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Posted by on Nov 13, 2014 in Announcements, Featured, Main |

Fourth Game Drawn, Score 2-2

rd41Fourth Game Drawn, Score 2-2
By Arvind Aaron

The fourth match game was drawn with the game being in balance for most of the five hours it lasted. The score is tied at 2-2 with both players winning one white and drawing with another white. In the eight remaining games, Anand and Carlsen will have four white games apiece. Thursday is a free day.

Game four started with Magnus Carlsen opting for 1.e4 again. He had tasted blood in the earlier white game. Having lost the third game with black, Carlsen also might want to win with his white strike.

Anand chose to show his second opening option, the Sicilian defence. When he opted for the Paulsen variation, Carlsen who had not come prepared for it, chose to play with the closed variation against the Sicilian.

Black obtained easy and comfortable equality after the early opening. Anand had an isolated queen pawn to defend but there were no weaknesses to defend.

After minor shifting of pieces, the game looked in balance. Black started well and according to Hikaru Nakamura who was commenting on  popularly known as the Internet Chess Club said white looked little better and black equalised again by move 26.

At one stage it looked like the players were waiting for the stipulated move 30 to happen before a draw can be offered or accepted. If they have to do it before, it needs to be justified and accepted by the chief arbiter Andrei Fillipowicz of Poland.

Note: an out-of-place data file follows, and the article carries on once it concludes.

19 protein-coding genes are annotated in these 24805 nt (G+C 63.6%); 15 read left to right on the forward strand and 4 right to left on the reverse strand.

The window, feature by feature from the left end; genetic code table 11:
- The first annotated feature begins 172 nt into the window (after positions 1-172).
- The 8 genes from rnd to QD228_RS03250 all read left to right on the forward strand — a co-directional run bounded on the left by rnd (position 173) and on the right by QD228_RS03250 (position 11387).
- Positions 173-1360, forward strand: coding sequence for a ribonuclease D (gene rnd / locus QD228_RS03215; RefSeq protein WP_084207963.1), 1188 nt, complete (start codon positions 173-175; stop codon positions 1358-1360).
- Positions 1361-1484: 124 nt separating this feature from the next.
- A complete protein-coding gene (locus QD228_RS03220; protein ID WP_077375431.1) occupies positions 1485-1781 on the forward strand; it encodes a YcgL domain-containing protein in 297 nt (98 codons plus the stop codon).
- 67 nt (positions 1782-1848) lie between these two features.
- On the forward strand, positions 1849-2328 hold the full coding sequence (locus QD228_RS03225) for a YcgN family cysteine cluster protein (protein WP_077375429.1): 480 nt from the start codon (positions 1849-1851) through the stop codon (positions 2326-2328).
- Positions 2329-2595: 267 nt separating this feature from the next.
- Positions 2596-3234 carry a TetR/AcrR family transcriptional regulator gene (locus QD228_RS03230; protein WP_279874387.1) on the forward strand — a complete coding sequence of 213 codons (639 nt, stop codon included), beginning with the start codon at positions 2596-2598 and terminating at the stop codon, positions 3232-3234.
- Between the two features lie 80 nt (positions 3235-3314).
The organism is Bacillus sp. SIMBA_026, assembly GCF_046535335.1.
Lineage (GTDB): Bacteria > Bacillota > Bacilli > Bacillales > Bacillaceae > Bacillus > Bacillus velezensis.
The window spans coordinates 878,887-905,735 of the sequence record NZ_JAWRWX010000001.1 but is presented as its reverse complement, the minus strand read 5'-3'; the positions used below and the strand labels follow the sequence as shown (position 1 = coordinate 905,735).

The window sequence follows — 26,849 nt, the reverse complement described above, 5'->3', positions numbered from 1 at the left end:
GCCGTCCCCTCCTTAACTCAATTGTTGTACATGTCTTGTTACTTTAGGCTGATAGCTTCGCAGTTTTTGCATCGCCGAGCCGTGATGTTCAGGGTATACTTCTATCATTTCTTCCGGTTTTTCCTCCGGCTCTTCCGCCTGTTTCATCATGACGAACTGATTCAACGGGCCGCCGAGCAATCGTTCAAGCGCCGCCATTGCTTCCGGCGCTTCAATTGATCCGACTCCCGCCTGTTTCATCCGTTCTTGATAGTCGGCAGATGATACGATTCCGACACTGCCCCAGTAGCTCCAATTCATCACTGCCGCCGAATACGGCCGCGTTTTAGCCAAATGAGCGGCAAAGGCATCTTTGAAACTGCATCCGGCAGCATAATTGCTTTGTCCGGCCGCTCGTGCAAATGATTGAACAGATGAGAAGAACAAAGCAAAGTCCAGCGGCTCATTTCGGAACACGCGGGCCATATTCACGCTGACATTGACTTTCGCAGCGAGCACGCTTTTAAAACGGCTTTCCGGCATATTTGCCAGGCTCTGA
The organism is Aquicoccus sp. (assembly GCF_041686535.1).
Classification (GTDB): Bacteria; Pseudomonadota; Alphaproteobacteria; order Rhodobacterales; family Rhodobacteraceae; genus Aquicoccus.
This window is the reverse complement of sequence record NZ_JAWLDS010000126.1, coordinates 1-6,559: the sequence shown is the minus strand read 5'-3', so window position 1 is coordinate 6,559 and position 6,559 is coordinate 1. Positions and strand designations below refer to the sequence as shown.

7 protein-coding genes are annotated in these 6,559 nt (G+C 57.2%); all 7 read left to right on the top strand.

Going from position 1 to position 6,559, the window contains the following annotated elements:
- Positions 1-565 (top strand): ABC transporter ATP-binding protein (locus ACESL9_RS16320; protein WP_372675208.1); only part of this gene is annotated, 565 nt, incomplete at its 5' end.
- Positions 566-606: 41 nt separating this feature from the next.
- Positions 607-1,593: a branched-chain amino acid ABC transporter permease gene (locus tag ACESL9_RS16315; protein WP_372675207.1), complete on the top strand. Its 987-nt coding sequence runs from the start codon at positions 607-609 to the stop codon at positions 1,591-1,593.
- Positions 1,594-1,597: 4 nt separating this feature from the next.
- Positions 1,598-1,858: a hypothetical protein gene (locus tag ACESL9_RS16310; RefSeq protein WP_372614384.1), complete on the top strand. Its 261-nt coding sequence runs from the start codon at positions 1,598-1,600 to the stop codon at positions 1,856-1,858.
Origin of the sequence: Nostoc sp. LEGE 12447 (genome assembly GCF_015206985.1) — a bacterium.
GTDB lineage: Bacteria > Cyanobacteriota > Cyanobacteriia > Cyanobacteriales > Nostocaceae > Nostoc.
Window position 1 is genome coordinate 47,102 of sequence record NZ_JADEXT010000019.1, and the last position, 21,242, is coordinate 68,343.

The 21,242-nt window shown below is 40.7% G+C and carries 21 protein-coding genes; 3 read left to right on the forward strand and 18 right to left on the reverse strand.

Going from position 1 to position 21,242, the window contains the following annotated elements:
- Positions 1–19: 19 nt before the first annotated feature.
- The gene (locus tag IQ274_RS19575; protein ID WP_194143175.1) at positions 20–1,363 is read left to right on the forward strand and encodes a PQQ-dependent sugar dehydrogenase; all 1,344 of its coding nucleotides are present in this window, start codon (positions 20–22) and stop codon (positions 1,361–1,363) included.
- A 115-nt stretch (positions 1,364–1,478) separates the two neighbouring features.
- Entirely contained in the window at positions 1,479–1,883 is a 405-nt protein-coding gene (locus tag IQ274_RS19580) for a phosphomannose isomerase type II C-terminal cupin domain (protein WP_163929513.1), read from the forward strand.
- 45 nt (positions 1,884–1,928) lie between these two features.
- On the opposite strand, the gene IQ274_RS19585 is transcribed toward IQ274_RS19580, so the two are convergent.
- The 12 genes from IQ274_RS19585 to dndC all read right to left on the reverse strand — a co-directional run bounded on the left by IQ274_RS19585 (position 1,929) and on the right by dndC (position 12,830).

rd4Anand’s 30…Rd5 was not anticipated but Nakamura liked this move. The computers also liked this move. With side each having a queen, rook and a knight besides the five pawns there was no action worthy of a sharp Sicilian.

“Anand is doing fine (in the match). He won a game (third game) and it increases his (winning) chances,” said Nakamura. “If Carlsen had played the open Sicilian, Anand would have played the Taimanov,” said Nakamura.

Until move 33, Anand has never bothered to exchange queens in this match and has been doing well. Sergey Shipov had precisely given that advice before the Chennai match but when it was published in New In Chess, perhaps, Anand had stopped reading what people were writing about the match by then.

In the time scramble, Anand retained queens and exchanged off knights. Carlsen won a pawn in a queen ending but the expert opinion was “very drawish”.

With the advanced queen pawn, black had to find 41…Qd2 and after that both players were expected to sign a draw. There was no alternate for black than Qd2.

After Carlsen’s 44.Qe6, computer liked all black moves. Not a move loses for black! Grand Masters felt 44…Qa1 was the more accurate though. After move 47, Carlsen drew with repetition.

Nakamura now gives Anand a 30-35% chance to win this match. Four games are completed. Scores are even like last time. The difference being that Anand and Carlsen had drawn every single game in the first four of their Chennai match. Nakamura singled out Anand’s opening play with white in both game one and three as good.

Matches have a 50 v 50 chance due to the score. Anand’s fifth, eighth, tenth and twelfth games will be watched with interest by his fans in India and outside as he is making use of the white pieces well and showing good preparation. Carlsen will get a double white in game six and seven.

The moves:

GM Magnus Carlsen
GM Viswanathan Anand
Match Game 4, Sochi, Russia
Sicilian Defence B40

1. e4 c5 2. Nf3 e6 3. g3 Nc6 4. Bg2 d5 5. exd5 exd5 6. O-O Nf6 7. d4 Be7 8.Be3 cxd4 9. Nxd4 Bg4 10. Qd3 Qd7 11. Nd2 O-O 12. N2f3 Rfe8 13. Rfe1 Bd6 14.c3 h6 15. Qf1 Bh5 16. h3 Bg6 17. Rad1 Rad8 18. Nxc6 bxc6 19. c4 Be4 20. Bd4 Nh7 21. cxd5 Bxd5 22. Rxe8+ Rxe8 23. Qd3 Nf8 24. Nh4 Be5 25. Bxd5 Qxd5 26.Bxe5 Qxe5 27. b3 Ne6 28. Nf3 Qf6 29. Kg2 Rd8 30. Qe2 Rd5 31. Rxd5 cxd5 32.Ne5 Qf5 33. Nd3 Nd4 34. g4 Qd7 35. Qe5 Ne6 36. Kg3 Qb5 37. Nf4 Nxf4 38.Kxf4 Qb4+ 39. Kf3 d4 40. Qe8+ Kh7 41. Qxf7 Qd2 42. Qf5+ Kh8 43. h4 Qxa2 44.Qe6 Qd2 45. Qe8+ Kh7 46. Qe4+ Kh8 47. Qe8+ Kh7 1/2-1/2


M. Carlsen 2863
V. Anand 2792